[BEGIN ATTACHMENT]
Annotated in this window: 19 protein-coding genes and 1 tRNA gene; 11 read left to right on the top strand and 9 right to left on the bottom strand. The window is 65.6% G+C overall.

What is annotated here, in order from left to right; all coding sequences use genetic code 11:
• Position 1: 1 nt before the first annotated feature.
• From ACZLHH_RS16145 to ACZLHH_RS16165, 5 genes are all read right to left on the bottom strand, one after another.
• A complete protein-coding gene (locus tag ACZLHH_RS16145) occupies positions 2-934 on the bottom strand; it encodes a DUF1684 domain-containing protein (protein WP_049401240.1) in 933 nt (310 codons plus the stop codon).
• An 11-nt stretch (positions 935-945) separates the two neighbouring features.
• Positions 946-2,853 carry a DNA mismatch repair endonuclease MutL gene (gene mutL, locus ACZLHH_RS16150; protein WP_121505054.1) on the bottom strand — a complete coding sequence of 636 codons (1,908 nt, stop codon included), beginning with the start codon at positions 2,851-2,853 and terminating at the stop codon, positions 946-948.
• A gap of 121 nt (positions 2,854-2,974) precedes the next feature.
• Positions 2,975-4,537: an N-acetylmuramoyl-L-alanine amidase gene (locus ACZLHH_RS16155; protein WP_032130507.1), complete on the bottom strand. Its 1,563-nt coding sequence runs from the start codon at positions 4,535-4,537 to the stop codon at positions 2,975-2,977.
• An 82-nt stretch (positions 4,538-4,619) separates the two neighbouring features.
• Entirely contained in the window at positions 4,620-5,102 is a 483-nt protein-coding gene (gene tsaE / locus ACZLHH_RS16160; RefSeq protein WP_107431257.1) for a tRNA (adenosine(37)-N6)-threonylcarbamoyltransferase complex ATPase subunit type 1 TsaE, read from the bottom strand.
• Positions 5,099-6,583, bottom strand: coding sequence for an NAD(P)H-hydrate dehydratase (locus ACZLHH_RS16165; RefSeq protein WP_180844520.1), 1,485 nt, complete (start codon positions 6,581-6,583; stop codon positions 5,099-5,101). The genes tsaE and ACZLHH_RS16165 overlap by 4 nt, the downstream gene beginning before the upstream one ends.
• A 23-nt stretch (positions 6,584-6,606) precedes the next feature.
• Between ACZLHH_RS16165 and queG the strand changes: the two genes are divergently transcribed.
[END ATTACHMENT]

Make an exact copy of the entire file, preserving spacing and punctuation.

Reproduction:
Annotated in this window: 19 protein-coding genes and 1 tRNA gene; 11 read left to right on the top strand and 9 right to left on the bottom strand. The window is 65.6% G+C overall.

What is annotated here, in order from left to right; all coding sequences use genetic code 11:
• Position 1: 1 nt before the first annotated feature.
• From ACZLHH_RS16145 to ACZLHH_RS16165, 5 genes are all read right to left on the bottom strand, one after another.
• A complete protein-coding gene (locus tag ACZLHH_RS16145) occupies positions 2-934 on the bottom strand; it encodes a DUF1684 domain-containing protein (protein WP_049401240.1) in 933 nt (310 codons plus the stop codon).
• An 11-nt stretch (positions 935-945) separates the two neighbouring features.
• Positions 946-2,853 carry a DNA mismatch repair endonuclease MutL gene (gene mutL, locus ACZLHH_RS16150; protein WP_121505054.1) on the bottom strand — a complete coding sequence of 636 codons (1,908 nt, stop codon included), beginning with the start codon at positions 2,851-2,853 and terminating at the stop codon, positions 946-948.
• A gap of 121 nt (positions 2,854-2,974) precedes the next feature.
• Positions 2,975-4,537: an N-acetylmuramoyl-L-alanine amidase gene (locus ACZLHH_RS16155; protein WP_032130507.1), complete on the bottom strand. Its 1,563-nt coding sequence runs from the start codon at positions 4,535-4,537 to the stop codon at positions 2,975-2,977.
• An 82-nt stretch (positions 4,538-4,619) separates the two neighbouring features.
• Entirely contained in the window at positions 4,620-5,102 is a 483-nt protein-coding gene (gene tsaE / locus ACZLHH_RS16160; RefSeq protein WP_107431257.1) for a tRNA (adenosine(37)-N6)-threonylcarbamoyltransferase complex ATPase subunit type 1 TsaE, read from the bottom strand.
• Positions 5,099-6,583, bottom strand: coding sequence for an NAD(P)H-hydrate dehydratase (locus ACZLHH_RS16165; RefSeq protein WP_180844520.1), 1,485 nt, complete (start codon positions 6,581-6,583; stop codon positions 5,099-5,101). The genes tsaE and ACZLHH_RS16165 overlap by 4 nt, the downstream gene beginning before the upstream one ends.
• A 23-nt stretch (positions 6,584-6,606) precedes the next feature.
• Between ACZLHH_RS16165 and queG the strand changes: the two genes are divergently transcribed.